Employees in Israel are automatically insured for work accidents by the National Insurance Institute (NII). This type of insurance is compulsory and the premium is paid by employers. If the tortfeasor responsible for an accident is a third party, the NII has a right of subrogation against said third party for the benefits that it has paid to the insured.

If the losses incurred are higher than the amount paid by the NII, the insured can sue the tortfeasor for the difference.

Until recently, if an insured filed a claim against a third party and the claim was settled, such a settlement was perceived as an admission of liability with regard to the NII's subrogation. (The NII's share in the compensation is the lion's share.) A recent Tel Aviv District Court judgment has changed this perception.


The plaintiff submitted a claim for an accident which occurred while she was on her way to work. According to the statement of claim, the plaintiff had tripped on an uneven pavement in Tel Aviv, fallen down and broken her leg. As a result, the plaintiff had been unable to work for several weeks and received insurance benefits from the NII. For her losses over and above the benefits paid by the NII, the plaintiff submitted a claim against the Tel Aviv municipality and its insurer.

The NII submitted a separate subrogation claim to the municipality for the amount that it had paid to the employee (NIS470,000). Both claims were adjoined.

During the legal proceedings, the defendants (ie, the municipality and its insurer) agreed to settle the claim with the plaintiff outside court without acknowledging liability.

The parties filed the settlement agreement with the court, according to which the plaintiff and the defendants agreed to settle the claim and the NII claim would continue to be heard in court. The court approved the settlement.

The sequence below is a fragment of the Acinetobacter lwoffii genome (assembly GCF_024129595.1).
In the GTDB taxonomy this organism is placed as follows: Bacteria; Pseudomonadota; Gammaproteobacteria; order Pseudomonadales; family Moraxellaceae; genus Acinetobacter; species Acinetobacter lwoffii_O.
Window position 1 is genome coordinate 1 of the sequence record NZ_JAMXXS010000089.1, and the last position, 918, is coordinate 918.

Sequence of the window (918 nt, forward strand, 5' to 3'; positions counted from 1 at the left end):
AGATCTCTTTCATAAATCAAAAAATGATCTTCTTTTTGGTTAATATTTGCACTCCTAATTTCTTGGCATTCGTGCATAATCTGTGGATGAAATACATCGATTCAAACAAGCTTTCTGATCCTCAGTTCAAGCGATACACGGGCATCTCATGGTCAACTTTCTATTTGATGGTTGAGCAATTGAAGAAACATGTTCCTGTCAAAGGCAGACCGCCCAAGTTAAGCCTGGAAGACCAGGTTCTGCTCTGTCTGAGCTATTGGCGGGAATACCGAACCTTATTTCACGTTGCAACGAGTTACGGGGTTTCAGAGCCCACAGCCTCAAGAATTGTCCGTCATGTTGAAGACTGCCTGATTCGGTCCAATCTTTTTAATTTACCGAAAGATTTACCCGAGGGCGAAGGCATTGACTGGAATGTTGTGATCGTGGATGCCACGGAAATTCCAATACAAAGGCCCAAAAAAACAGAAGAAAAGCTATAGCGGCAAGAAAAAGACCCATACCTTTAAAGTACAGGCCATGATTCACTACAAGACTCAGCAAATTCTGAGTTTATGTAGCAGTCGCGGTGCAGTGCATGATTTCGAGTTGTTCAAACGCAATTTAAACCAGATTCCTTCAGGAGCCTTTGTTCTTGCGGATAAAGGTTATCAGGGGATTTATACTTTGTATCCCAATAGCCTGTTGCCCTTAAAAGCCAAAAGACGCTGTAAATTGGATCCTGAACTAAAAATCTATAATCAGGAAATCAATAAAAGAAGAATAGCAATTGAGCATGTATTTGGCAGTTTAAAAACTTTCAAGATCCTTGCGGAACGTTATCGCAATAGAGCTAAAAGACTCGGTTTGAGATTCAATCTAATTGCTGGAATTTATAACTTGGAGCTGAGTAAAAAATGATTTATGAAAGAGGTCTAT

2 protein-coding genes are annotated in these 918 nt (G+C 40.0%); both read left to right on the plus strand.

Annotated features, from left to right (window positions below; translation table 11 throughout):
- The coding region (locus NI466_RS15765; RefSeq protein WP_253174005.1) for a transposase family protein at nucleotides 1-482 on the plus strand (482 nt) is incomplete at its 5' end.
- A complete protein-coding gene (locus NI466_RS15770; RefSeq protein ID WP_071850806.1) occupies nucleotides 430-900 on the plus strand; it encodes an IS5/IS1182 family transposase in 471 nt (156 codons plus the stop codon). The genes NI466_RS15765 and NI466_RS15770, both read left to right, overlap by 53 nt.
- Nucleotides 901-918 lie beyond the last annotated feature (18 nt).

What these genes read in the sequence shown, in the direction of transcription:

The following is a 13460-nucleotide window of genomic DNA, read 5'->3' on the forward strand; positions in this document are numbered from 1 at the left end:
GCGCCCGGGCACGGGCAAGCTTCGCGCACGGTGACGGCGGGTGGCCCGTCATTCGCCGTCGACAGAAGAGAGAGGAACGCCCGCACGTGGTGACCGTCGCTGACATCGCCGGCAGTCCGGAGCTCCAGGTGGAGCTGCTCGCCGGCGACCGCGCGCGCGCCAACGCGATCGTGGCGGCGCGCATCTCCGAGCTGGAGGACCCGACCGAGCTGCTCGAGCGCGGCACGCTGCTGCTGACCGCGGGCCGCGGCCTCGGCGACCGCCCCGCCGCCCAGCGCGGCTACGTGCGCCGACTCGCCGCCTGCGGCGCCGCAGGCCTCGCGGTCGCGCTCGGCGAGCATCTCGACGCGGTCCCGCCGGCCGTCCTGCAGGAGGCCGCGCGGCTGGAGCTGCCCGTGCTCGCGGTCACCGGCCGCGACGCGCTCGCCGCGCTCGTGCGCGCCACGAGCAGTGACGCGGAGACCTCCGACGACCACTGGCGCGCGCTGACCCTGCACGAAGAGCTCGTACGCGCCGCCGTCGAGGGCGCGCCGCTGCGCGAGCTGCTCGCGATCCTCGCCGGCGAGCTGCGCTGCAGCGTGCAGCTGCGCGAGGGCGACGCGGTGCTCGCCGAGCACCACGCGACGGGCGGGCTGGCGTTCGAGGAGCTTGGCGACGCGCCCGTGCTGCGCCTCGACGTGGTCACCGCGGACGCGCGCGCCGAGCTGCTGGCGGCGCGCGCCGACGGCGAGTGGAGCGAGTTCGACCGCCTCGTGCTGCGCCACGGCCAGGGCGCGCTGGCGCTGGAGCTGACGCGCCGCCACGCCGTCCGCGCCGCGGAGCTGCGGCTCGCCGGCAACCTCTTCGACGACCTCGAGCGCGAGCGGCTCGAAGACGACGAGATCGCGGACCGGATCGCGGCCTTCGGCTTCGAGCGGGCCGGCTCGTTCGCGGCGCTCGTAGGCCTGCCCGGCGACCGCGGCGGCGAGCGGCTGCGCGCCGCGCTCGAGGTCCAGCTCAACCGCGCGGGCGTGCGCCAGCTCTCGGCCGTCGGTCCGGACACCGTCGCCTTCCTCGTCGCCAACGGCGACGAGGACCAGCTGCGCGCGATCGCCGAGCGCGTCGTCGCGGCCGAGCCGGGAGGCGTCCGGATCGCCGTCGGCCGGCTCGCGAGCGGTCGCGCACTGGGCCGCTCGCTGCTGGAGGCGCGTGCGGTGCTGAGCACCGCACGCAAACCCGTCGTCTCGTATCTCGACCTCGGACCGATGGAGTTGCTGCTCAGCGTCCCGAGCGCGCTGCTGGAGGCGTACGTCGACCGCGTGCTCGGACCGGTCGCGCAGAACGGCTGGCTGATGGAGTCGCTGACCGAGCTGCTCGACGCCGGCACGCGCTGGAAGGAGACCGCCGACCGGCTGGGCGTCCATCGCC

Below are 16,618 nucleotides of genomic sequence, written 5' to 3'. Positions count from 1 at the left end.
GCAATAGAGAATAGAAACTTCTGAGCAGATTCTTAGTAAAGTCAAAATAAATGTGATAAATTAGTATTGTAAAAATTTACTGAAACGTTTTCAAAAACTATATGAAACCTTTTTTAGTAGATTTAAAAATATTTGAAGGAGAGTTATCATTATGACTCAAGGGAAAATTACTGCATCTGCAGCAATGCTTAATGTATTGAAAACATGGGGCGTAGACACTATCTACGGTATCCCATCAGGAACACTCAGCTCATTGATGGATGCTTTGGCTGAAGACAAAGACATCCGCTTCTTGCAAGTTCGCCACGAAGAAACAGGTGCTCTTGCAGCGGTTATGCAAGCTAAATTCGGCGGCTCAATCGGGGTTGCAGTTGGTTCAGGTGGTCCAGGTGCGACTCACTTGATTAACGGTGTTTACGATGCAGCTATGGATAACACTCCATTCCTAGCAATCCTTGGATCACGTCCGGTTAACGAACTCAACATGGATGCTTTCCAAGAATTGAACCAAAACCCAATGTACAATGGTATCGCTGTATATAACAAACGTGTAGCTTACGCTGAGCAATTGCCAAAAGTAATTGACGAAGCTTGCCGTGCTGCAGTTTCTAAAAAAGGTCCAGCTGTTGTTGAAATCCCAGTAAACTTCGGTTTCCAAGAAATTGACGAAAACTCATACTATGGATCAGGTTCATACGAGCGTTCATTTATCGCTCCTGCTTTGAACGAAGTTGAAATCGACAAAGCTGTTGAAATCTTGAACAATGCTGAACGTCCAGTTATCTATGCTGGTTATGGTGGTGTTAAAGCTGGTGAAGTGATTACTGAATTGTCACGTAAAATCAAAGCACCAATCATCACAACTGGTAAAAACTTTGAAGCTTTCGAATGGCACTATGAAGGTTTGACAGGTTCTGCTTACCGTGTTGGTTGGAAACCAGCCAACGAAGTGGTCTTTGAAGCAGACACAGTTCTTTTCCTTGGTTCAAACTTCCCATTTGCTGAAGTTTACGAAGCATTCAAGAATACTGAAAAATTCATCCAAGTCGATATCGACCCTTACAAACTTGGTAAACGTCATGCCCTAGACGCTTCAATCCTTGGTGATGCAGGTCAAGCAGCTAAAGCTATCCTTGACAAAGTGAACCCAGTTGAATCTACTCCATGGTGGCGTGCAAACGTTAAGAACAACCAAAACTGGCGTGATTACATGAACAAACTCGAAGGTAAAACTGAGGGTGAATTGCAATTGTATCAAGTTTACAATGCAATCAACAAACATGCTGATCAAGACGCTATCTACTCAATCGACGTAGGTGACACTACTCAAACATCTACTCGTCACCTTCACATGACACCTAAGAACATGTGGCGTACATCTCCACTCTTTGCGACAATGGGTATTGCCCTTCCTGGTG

During the hearing of the NII claim, the municipality alleged that the mere fact that it had agreed to settle did not indicate that it was liable for the accident. It was argued that the agreement to settle was made by the municipality's insurer, which had preferred to buy the risk rather than continue the court case. As a result, the hearing of evidence regarding the municipality's liability continued.

After the hearing of evidence, the magistrates' court determined that:

  • the plaintiff and the defendants' settlement had been reached without acknowledging liability and for the purpose of settlement only. Therefore, it could not lead to the conclusion that the municipality was liable; and
  • as neither negligence nor causal connection on the part of the municipality had been proven by the NII, its claim should be declined.


The NII filed an appeal with the Tel Aviv District Court, which agreed with the magistrates' court's decision.(1) The district court ruled that there were no grounds for interfering with the factual decisions in respect of the accident and the lack of liability.

In respect of the estoppel allegation that the NII had raised (ie, that once the municipality had agreed to settle for a substantial amount it had acknowledged liability and was estopped from contending otherwise), the court ruled that the settlement between the parties was reached outside the court for economic reasons. Such a settlement reflected buying a risk and could not be considered an estoppel.


Where liability is in doubt (ie, has not been proven in court), NII subrogation claims should continue to be fought to prove third-party liability.

The fact that the defendants in the above case agreed to settle a claim with the plaintiff outside court did not necessarily expose them to an immediate payment of the NII's subrogation claims.


(1) CA 27688/11/14, National Insurance Institute v the City of Tel Aviv.

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